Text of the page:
But there is a fine line between informing and fear mongering.

      • FatLynn says:

        Yeah, I’m not too clear on this. My company has repeatedly given us information on candidates or policies that would affect our business. Is that illegal?

    • petey says:

      The “Fair Tax” is far from that.

    • TouchMyMonkey says:

      Can you imagine the drop in commerce of all kinds if we went to a national sales tax on the scale necessary to replace the income tax? You would have stores closed everywhere. Would you buy a new car if you had to pay a 28% premium over sticker? Would you keep your cell phone plan, cable TV service, etc. if prices suddenly jumped 28% overnight? You would have to seriously think about your own level of spending.

      And then you’d be out of a job as the drop in consumer spending trickles down to you. And it will, eventually. Grapes of Wrath all over again.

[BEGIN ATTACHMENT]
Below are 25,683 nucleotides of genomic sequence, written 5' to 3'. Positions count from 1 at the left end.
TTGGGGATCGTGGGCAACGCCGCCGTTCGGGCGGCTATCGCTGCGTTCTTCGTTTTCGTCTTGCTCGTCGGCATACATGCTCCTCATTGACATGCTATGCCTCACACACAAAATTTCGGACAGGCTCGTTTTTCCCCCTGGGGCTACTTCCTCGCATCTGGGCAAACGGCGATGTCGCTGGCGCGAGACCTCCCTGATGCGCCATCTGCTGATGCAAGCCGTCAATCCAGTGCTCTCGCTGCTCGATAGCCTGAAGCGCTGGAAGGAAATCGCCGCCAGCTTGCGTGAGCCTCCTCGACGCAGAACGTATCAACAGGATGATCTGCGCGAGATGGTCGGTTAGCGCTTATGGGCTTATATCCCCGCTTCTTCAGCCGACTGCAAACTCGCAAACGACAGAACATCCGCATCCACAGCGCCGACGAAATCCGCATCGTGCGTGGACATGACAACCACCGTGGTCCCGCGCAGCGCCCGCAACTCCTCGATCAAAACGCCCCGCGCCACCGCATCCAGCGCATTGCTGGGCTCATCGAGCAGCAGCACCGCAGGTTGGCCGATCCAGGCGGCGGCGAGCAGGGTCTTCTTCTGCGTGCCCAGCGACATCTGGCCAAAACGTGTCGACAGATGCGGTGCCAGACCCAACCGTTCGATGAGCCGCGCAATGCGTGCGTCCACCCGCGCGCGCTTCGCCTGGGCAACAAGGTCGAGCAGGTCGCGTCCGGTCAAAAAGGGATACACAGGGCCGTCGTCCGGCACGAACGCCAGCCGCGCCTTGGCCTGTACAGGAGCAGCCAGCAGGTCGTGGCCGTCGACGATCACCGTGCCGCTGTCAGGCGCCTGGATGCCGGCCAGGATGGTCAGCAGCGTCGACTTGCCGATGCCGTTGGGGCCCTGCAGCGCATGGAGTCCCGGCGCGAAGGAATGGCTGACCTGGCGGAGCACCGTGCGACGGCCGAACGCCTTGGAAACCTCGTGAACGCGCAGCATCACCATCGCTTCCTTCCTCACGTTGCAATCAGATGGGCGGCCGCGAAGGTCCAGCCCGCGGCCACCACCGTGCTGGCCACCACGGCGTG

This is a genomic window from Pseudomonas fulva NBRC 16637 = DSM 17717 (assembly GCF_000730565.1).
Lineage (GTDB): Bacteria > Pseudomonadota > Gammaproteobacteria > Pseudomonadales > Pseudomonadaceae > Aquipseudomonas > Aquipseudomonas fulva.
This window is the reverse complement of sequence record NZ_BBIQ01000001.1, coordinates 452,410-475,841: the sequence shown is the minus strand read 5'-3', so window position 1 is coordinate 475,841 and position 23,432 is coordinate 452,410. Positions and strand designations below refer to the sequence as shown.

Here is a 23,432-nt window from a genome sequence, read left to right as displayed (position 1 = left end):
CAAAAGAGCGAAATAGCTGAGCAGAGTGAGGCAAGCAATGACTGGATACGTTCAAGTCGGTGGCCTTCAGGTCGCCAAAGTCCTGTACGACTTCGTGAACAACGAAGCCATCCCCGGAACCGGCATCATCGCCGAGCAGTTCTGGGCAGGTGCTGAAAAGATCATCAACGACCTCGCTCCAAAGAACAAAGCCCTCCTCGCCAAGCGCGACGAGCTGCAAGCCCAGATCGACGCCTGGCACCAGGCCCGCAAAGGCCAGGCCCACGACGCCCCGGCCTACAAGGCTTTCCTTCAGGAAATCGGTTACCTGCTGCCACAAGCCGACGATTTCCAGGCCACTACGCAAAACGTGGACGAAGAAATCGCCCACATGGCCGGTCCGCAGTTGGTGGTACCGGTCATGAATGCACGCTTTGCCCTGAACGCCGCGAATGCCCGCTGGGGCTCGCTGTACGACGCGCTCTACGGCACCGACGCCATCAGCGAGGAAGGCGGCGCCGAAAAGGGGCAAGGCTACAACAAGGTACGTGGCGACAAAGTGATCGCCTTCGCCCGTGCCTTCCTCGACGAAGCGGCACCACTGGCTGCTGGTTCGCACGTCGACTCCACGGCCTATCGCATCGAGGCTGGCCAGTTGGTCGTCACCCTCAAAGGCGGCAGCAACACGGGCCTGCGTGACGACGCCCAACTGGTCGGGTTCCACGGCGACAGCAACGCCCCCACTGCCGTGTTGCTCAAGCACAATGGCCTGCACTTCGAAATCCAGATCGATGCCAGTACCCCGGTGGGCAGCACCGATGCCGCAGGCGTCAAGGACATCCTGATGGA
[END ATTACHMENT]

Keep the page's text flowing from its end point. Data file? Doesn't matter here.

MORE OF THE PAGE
• frank64 says:

        But your pay would be about 25% higher. I think income is the way to go, but flat. I hate the class warfare we have now. If you have a fixed percentage, no write offs and with a fixed standard deduction, the rich would pay more, but we would all have a stake in spending. The difference in what they pay compared to what they pay now would be neglible, and we could get on with our national issues head on. Right now the discussion of 4% with the marginal rates means nothing compared to our other issues.

        That said he was just throwing that out as an example of a discussion he had with his employee.

        • petey says:

          Not the point of his post. It was an EXAMPLE.

        • c_c says:

          Uh not if you’re in the lower-middle of the tax bracket – the net effect of income tax is nowhere near 25% of income for a lot of folks. On the other hand, it would be a huge tax break for those on the higher end of the bracket

          • frank64 says:

            Since many don’t pay any tax at all you have a point. Some would pay more. The average rate we pay is lower than the stated rates due to the deductions. The rich do have bigger deductions, so taking those away would increase at least the taxable income. I think a fair RATE would be fair for all with a specific standard deduction. I don’t think the rich would end up paying much less, but if it is a little less, they would at least be paying the same percentage of income. The rich would still pay proportionately more towards our government than others.